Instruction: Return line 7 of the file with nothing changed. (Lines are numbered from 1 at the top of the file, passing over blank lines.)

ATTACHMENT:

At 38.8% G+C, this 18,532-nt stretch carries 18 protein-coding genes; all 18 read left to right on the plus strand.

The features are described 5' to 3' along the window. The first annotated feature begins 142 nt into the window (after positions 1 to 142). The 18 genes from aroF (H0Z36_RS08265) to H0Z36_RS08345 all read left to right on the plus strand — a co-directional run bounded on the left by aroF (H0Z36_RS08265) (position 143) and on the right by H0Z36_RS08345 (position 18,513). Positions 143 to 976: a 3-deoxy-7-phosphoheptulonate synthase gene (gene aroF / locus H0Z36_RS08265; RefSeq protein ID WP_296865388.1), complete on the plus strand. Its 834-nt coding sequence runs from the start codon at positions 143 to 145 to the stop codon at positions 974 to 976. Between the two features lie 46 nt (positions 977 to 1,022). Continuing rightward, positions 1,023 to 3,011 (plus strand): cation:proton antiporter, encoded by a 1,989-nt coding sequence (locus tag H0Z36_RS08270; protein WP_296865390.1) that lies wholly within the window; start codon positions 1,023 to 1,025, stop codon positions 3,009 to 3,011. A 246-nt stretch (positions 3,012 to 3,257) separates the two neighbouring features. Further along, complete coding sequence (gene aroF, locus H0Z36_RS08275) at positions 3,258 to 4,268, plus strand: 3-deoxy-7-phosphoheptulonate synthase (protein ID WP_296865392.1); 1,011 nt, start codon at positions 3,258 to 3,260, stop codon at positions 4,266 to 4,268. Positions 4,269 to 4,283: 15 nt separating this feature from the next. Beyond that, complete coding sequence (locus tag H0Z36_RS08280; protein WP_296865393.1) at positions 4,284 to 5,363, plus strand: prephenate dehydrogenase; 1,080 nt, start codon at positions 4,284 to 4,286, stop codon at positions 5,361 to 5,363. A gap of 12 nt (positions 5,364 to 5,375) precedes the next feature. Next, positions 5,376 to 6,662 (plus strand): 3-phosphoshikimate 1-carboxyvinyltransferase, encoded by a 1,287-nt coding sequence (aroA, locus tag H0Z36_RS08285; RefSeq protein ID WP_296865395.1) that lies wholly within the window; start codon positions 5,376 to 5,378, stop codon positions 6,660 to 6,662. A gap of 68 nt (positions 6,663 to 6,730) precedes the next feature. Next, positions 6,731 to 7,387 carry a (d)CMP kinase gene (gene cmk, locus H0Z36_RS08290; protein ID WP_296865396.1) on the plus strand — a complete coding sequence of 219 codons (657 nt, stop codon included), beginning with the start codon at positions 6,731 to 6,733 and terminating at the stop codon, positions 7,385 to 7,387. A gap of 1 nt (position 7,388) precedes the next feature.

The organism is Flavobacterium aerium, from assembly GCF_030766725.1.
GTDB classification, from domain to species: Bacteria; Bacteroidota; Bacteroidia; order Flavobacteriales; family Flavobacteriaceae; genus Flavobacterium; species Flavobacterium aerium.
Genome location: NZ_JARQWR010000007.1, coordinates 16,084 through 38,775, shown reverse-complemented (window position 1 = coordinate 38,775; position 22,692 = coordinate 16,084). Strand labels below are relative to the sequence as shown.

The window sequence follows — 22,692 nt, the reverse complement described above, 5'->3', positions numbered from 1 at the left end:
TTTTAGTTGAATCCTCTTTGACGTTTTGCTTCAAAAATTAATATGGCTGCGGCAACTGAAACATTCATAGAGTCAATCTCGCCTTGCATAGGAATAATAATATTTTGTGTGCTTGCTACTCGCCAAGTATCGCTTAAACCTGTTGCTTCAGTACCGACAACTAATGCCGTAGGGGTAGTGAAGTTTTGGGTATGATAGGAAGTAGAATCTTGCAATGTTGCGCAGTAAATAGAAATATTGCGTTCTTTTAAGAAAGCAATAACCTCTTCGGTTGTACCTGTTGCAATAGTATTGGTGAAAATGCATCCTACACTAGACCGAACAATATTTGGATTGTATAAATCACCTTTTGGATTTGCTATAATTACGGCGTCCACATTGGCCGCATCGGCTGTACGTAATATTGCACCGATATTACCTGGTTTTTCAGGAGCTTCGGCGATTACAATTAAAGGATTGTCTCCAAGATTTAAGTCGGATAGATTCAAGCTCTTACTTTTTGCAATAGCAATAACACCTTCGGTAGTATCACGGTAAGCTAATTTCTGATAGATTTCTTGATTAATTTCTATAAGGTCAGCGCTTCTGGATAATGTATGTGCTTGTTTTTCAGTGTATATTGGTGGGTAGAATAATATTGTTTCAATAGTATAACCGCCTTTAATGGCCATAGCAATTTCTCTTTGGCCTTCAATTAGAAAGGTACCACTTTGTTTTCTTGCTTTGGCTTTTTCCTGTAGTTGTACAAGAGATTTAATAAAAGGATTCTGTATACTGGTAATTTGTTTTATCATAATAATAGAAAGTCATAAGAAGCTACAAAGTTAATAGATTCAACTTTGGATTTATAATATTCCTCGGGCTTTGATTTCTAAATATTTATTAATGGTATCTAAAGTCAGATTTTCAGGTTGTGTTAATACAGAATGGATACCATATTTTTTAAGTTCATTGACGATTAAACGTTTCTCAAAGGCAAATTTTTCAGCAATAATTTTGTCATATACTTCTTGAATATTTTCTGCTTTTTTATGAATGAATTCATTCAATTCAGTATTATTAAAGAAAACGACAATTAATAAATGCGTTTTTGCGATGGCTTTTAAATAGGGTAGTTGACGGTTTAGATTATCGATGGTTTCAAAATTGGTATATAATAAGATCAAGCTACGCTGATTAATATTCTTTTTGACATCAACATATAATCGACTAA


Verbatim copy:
TTTTAGTTGAATCCTCTTTGACGTTTTGCTTCAAAAATTAATATGGCTGCGGCAACTGAAACATTCATAGAGTCAATCTCGCCTTGCATAGGAATAATAATATTTTGTGTGCTTGCTACTCGCCAAGTATCGCTTAAACCTGTTGCTTCAGTACCGACAACTAATGCCGTAGGGGTAGTGAAGTTTTGGGTATGATAGGAAGTAGAATCTTGCAATGTTGCGCAGTAAATAGAAATATTGCGTTCTTTTAAGAAAGCAATAACCTCTTCGGTTGTACCTGTTGCAATAGTATTGGTGAAAATGCATCCTACACTAGACCGAACAATATTTGGATTGTATAAATCACCTTTTGGATTTGCTATAATTACGGCGTCCACATTGGCCGCATCGGCTGTACGTAATATTGCACCGATATTACCTGGTTTTTCAGGAGCTTCGGCGATTACAATTAAAGGATTGTCTCCAAGATTTAAGTCGGATAGATTCAAGCTCTTACTTTTTGCAATAGCAATAACACCTTCGGTAGTATCACGGTAAGCTAATTTCTGATAGATTTCTTGATTAATTTCTATAAGGTCAGCGCTTCTGGATAATGTATGTGCTTGTTTTTCAGTGTATATTGGTGGGTAGAATAATATTGTTTCAATAGTATAACCGCCTTTAATGGCCATAGCAATTTCTCTTTGGCCTTCAATTAGAAAGGTACCACTTTGTTTTCTTGCTTTGGCTTTTTCCTGTAGTTGTACAAGAGATTTAATAAAAGGATTCTGTATACTGGTAATTTGTTTTATCATAATAATAGAAAGTCATAAGAAGCTACAAAGTTAATAGATTCAACTTTGGATTTATAATATTCCTCGGGCTTTGATTTCTAAATATTTATTAATGGTATCTAAAGTCAGATTTTCAGGTTGTGTTAATACAGAATGGATACCATATTTTTTAAGTTCATTGACGATTAAACGTTTCTCAAAGGCAAATTTTTCAGCAATAATTTTGTCATATACTTCTTGAATATTTTCTGCTTTTTTATGAATGAATTCATTCAATTCAGTATTATTAAAGAAAACGACAATTAATAAATGCGTTTTTGCGATGGCTTTTAAATAGGGTAGTTGACGGTTTAGATTATCGATGGTTTCAAAATTGGTATATAATAAGATCAAGCTACGCTGATTAATATTCTTTTTGACATCAACATATAATCGACTAA